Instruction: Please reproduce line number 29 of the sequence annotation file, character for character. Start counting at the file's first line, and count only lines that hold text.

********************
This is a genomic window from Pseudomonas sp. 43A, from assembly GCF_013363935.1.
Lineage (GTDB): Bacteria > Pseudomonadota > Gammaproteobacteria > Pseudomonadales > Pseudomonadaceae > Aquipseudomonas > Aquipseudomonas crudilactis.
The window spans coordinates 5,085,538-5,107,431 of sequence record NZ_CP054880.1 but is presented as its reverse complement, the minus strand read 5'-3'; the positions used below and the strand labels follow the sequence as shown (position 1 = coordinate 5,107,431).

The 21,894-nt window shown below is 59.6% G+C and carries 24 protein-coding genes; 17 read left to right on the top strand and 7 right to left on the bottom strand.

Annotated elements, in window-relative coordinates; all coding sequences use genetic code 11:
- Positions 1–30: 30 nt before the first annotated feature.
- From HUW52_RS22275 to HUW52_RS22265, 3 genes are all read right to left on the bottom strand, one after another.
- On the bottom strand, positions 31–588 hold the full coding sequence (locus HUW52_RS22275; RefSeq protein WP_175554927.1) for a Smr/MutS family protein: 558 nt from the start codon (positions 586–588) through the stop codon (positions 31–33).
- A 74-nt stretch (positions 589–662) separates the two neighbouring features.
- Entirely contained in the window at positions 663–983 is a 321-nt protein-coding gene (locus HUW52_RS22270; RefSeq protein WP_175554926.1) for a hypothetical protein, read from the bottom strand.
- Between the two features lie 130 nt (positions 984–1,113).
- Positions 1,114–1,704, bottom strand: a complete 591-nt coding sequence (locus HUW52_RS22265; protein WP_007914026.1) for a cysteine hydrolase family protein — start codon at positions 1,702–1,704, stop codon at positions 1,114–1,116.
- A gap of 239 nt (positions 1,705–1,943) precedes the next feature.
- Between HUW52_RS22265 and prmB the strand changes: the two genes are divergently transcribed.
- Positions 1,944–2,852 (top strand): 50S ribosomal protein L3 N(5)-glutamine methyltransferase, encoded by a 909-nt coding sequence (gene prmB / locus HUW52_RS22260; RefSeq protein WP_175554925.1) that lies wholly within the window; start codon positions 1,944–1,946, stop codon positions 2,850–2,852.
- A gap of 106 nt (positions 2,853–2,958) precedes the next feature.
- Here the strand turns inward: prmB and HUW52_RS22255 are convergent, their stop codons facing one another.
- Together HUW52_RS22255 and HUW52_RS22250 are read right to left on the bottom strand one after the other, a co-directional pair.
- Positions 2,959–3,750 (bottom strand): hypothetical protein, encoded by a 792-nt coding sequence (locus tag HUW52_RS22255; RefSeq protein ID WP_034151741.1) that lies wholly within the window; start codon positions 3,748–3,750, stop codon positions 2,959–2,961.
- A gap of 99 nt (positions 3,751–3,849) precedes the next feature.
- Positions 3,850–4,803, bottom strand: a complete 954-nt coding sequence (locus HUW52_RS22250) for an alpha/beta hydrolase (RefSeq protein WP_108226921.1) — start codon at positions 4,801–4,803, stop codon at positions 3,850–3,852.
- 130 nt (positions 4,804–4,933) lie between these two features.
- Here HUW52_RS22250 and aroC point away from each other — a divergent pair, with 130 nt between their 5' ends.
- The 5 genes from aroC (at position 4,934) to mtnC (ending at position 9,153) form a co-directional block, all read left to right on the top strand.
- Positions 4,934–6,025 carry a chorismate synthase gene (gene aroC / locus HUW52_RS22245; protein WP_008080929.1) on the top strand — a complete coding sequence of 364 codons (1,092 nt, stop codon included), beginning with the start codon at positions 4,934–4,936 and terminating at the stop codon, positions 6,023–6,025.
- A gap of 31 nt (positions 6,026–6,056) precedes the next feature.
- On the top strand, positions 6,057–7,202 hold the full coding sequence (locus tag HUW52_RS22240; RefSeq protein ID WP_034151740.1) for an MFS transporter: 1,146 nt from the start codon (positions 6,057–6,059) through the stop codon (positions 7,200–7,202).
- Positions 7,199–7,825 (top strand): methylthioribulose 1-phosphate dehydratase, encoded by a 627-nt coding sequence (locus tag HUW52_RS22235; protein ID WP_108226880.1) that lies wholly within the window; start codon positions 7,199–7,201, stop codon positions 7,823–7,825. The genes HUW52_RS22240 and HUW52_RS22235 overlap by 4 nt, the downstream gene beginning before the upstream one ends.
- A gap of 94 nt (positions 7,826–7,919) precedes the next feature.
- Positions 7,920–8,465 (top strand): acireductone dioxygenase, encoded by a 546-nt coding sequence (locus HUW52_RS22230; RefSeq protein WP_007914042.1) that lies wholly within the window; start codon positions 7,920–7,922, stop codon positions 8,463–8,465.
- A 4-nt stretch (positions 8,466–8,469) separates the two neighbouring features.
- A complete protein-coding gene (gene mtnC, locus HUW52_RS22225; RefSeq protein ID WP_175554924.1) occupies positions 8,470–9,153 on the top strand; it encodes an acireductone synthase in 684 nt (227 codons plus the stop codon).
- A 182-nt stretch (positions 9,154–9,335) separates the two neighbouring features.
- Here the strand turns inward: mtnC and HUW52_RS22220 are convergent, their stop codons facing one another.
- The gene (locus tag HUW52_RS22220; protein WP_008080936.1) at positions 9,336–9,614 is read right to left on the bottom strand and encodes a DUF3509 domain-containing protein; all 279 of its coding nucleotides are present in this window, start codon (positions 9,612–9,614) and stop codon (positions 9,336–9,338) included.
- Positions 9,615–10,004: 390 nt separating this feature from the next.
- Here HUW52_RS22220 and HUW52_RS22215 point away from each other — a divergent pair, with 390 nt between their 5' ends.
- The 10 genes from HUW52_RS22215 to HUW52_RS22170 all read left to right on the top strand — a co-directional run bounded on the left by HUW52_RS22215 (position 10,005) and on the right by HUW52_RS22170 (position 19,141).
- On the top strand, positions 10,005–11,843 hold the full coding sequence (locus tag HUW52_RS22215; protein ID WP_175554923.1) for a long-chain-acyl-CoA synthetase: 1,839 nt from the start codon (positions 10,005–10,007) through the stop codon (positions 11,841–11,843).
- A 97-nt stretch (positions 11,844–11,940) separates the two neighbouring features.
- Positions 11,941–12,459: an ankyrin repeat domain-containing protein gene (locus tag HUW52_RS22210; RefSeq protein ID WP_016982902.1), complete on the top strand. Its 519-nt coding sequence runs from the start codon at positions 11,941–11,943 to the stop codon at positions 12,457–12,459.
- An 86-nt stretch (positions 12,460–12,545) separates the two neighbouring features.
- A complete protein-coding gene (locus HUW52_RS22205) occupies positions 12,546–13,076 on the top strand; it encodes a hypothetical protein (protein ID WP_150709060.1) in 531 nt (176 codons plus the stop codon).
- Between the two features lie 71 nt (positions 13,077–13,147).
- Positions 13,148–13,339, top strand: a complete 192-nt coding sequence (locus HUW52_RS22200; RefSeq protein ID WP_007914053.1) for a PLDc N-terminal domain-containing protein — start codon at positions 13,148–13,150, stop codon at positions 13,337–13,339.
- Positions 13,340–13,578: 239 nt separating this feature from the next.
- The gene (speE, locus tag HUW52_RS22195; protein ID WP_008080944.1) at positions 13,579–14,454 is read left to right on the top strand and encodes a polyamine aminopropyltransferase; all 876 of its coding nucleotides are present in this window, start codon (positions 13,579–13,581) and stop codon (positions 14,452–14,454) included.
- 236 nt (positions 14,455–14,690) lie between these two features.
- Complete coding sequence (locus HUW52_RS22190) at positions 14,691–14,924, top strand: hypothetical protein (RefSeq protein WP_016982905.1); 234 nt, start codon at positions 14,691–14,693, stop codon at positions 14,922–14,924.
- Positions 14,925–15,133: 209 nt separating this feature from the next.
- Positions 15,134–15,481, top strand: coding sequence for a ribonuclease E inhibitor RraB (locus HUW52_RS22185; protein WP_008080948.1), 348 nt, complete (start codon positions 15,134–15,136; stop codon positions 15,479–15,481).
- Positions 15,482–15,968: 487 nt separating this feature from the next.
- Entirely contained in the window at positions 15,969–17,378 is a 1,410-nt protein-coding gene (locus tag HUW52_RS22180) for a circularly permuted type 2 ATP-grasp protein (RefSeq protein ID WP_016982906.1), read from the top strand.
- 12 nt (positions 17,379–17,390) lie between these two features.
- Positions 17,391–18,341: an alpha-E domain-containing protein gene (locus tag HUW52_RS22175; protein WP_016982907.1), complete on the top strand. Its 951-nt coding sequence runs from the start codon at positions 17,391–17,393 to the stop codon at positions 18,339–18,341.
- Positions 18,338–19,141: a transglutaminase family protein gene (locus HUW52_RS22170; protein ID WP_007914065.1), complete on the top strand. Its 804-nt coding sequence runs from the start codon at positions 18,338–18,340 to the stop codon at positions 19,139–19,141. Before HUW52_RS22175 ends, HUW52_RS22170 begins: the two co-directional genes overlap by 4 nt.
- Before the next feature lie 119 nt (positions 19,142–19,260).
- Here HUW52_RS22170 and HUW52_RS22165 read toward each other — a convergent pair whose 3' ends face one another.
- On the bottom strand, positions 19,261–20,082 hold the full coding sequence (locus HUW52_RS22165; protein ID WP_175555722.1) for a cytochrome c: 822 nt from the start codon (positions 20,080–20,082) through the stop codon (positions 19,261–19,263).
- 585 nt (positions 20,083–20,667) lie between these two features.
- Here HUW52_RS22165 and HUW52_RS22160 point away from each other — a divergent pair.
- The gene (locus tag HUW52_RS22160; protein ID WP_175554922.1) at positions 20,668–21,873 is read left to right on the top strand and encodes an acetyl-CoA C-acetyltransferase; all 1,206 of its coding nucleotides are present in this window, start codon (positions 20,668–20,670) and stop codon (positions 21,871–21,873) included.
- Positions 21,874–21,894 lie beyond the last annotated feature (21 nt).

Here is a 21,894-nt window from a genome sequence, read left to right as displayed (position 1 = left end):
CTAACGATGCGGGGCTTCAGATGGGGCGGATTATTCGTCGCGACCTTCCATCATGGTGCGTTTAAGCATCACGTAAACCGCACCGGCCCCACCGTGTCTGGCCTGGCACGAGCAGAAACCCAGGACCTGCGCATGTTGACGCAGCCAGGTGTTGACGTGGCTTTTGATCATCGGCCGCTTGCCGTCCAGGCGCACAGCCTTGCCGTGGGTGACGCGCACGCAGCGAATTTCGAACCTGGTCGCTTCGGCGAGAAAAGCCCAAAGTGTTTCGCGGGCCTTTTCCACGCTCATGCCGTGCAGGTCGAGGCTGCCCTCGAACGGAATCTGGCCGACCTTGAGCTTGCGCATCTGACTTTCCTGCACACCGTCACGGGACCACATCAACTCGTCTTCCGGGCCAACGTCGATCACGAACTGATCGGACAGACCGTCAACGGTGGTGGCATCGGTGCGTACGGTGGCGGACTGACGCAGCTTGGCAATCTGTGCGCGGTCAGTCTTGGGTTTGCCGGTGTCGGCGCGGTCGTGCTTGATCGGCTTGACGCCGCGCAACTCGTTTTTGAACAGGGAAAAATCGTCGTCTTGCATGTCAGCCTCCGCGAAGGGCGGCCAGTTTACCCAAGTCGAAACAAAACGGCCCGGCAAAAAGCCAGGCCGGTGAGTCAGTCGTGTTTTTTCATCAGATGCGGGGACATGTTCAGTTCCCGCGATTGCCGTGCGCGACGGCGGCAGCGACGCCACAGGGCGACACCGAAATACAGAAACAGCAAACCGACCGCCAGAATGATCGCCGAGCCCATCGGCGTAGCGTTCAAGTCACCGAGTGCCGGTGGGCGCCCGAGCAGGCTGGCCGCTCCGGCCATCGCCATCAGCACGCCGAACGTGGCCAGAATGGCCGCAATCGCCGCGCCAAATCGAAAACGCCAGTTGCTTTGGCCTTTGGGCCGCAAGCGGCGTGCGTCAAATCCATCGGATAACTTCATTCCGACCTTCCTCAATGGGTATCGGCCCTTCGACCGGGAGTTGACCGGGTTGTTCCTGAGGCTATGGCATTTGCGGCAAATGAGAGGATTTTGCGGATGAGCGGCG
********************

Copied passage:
- A gap of 94 nt (positions 7,826–7,919) precedes the next feature.